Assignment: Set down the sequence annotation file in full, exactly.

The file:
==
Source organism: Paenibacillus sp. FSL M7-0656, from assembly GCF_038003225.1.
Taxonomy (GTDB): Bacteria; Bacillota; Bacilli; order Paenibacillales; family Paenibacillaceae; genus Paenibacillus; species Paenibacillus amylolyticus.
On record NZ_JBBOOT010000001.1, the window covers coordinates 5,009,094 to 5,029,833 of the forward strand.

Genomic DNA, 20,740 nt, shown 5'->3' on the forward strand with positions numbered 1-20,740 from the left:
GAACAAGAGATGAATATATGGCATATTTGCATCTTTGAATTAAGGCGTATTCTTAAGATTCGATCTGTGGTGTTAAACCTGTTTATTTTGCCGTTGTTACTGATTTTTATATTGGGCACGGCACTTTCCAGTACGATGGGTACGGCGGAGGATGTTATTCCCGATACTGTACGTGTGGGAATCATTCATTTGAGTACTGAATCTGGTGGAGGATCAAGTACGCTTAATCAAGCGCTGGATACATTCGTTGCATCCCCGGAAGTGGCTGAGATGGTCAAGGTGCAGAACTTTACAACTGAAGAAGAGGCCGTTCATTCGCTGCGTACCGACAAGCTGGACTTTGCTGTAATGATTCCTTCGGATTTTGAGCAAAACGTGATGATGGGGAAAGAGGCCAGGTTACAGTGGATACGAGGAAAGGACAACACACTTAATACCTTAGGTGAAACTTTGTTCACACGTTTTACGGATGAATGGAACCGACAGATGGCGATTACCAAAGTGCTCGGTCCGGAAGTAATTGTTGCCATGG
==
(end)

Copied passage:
Source organism: Paenibacillus sp. FSL M7-0656, from assembly GCF_038003225.1.
Taxonomy (GTDB): Bacteria; Bacillota; Bacilli; order Paenibacillales; family Paenibacillaceae; genus Paenibacillus; species Paenibacillus amylolyticus.
On record NZ_JBBOOT010000001.1, the window covers coordinates 5,009,094 to 5,029,833 of the forward strand.

Genomic DNA, 20,740 nt, shown 5'->3' on the forward strand with positions numbered 1-20,740 from the left:
GAACAAGAGATGAATATATGGCATATTTGCATCTTTGAATTAAGGCGTATTCTTAAGATTCGATCTGTGGTGTTAAACCTGTTTATTTTGCCGTTGTTACTGATTTTTATATTGGGCACGGCACTTTCCAGTACGATGGGTACGGCGGAGGATGTTATTCCCGATACTGTACGTGTGGGAATCATTCATTTGAGTACTGAATCTGGTGGAGGATCAAGTACGCTTAATCAAGCGCTGGATACATTCGTTGCATCCCCGGAAGTGGCTGAGATGGTCAAGGTGCAGAACTTTACAACTGAAGAAGAGGCCGTTCATTCGCTGCGTACCGACAAGCTGGACTTTGCTGTAATGATTCCTTCGGATTTTGAGCAAAACGTGATGATGGGGAAAGAGGCCAGGTTACAGTGGATACGAGGAAAGGACAACACACTTAATACCTTAGGTGAAACTTTGTTCACACGTTTTACGGATGAATGGAACCGACAGATGGCGATTACCAAAGTGCTCGGTCCGGAAGTAATTGTTGCCATGG